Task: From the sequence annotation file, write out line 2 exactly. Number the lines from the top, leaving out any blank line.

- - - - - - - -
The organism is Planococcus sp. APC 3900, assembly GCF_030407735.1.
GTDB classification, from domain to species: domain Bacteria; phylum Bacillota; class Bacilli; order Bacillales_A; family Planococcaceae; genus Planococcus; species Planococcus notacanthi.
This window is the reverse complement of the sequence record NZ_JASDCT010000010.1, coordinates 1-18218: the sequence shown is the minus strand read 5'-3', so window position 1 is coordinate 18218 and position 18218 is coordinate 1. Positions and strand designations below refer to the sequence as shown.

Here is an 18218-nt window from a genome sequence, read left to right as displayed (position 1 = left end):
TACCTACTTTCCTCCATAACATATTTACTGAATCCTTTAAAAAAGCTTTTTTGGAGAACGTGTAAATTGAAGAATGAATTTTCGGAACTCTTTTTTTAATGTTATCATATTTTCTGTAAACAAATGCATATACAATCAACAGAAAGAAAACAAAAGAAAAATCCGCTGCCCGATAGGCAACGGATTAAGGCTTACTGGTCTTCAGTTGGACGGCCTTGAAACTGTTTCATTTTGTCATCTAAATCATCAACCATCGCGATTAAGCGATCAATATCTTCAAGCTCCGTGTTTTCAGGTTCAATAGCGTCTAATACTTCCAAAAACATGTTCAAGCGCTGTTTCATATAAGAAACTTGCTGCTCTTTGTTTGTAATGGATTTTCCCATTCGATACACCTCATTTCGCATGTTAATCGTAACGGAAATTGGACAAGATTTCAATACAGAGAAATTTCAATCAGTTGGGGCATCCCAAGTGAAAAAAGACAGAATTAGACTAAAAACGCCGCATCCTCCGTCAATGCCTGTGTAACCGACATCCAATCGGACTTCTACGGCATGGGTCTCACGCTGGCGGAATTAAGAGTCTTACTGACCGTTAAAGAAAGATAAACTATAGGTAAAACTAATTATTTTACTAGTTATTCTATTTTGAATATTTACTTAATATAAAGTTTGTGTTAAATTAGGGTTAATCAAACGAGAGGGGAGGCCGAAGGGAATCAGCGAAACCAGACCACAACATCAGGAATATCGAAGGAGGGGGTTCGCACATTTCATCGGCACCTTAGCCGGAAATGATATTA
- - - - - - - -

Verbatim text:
GTDB classification, from domain to species: domain Bacteria; phylum Bacillota; class Bacilli; order Bacillales_A; family Planococcaceae; genus Planococcus; species Planococcus notacanthi.